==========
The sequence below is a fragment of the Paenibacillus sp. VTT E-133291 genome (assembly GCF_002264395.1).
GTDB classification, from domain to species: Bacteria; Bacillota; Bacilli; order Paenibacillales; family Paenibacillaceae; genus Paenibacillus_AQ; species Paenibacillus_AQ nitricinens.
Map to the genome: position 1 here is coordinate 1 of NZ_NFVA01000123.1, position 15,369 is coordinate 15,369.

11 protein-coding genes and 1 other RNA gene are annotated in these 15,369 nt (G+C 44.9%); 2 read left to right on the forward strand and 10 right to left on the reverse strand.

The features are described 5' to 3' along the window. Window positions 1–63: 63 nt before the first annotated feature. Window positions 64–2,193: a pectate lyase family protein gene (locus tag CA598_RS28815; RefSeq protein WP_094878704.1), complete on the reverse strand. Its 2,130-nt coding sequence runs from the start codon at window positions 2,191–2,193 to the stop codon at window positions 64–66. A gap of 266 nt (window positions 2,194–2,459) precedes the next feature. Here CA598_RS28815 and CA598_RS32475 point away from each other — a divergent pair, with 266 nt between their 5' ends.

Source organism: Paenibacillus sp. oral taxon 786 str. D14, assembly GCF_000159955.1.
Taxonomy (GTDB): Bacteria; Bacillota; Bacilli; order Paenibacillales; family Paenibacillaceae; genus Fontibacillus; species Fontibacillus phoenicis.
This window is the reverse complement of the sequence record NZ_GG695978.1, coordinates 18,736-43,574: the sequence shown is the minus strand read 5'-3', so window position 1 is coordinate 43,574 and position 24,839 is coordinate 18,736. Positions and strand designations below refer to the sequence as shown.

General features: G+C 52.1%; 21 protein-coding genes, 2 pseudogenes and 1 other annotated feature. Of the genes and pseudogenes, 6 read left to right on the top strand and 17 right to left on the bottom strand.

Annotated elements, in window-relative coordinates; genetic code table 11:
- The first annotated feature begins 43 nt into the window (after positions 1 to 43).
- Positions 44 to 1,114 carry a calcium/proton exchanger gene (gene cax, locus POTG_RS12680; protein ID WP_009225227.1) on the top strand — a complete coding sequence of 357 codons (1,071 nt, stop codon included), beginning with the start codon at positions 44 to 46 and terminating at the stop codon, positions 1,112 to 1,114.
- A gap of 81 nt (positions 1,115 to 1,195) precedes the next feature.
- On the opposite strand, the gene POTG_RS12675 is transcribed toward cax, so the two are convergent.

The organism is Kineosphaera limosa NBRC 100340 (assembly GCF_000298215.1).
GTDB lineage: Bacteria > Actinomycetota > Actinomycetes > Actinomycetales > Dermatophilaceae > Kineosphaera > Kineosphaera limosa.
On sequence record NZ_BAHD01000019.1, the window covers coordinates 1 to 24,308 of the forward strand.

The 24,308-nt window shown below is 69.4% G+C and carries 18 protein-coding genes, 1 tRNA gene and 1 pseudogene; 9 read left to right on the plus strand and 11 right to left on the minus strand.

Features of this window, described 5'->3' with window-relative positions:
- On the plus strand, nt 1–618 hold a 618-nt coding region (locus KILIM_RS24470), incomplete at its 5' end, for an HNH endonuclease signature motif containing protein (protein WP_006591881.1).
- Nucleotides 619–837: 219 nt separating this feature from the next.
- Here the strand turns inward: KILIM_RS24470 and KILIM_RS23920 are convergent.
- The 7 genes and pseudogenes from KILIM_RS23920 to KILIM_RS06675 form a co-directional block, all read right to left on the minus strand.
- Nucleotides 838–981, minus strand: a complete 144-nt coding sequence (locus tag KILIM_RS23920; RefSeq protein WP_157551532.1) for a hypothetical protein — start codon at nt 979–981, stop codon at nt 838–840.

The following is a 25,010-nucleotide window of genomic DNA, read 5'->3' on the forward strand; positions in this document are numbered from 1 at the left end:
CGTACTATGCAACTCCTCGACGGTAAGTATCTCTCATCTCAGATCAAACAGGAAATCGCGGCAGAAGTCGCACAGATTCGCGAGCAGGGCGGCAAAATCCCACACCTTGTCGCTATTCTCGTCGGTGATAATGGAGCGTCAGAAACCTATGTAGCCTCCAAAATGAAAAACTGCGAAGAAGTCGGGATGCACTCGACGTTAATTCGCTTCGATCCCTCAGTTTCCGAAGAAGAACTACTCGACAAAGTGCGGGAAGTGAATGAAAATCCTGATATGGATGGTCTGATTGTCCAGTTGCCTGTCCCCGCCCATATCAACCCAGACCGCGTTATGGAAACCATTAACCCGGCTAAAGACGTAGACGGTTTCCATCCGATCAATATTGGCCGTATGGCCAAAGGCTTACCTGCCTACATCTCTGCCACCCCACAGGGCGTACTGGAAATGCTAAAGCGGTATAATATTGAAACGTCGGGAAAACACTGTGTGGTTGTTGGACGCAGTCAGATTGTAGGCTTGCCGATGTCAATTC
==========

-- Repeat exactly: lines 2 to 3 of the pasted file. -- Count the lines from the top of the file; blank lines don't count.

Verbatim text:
GTDB classification, from domain to species: Bacteria; Bacillota; Bacilli; order Paenibacillales; family Paenibacillaceae; genus Paenibacillus_AQ; species Paenibacillus_AQ nitricinens.
Map to the genome: position 1 here is coordinate 1 of NZ_NFVA01000123.1, position 15,369 is coordinate 15,369.